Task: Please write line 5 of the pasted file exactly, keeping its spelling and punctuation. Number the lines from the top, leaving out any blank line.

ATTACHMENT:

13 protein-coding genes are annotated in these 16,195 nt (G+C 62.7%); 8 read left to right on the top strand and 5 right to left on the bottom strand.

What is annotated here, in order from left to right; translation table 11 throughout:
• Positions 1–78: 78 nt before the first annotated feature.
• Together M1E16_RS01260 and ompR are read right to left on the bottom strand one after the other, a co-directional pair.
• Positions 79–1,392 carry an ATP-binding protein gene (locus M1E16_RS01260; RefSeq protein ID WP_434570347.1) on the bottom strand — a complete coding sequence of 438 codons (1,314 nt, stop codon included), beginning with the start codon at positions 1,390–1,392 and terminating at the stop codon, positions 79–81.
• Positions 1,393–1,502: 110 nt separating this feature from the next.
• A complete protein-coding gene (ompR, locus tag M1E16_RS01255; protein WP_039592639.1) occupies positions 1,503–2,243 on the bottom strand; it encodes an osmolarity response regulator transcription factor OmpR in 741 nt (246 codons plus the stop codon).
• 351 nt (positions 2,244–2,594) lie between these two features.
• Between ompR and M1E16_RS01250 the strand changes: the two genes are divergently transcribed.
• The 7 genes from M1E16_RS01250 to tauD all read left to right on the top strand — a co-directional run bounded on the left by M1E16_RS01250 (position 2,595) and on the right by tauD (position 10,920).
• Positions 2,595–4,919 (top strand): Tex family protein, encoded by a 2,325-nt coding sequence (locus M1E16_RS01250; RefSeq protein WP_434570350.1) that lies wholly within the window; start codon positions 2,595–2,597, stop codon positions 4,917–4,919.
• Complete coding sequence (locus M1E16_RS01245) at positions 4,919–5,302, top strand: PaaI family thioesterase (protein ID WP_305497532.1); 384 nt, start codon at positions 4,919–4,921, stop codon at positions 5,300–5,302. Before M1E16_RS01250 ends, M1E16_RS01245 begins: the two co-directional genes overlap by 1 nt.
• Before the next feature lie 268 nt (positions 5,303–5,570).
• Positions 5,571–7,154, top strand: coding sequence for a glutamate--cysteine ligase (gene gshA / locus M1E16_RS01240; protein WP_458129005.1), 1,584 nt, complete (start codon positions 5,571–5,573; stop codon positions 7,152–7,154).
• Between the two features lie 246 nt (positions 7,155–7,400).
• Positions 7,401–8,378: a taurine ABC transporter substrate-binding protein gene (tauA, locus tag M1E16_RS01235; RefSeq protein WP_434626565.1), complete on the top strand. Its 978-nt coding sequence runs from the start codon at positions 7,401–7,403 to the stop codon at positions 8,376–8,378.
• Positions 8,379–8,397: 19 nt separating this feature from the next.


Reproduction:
• Positions 79–1,392 carry an ATP-binding protein gene (locus M1E16_RS01260; RefSeq protein ID WP_434570347.1) on the bottom strand — a complete coding sequence of 438 codons (1,314 nt, stop codon included), beginning with the start codon at positions 1,390–1,392 and terminating at the stop codon, positions 79–81.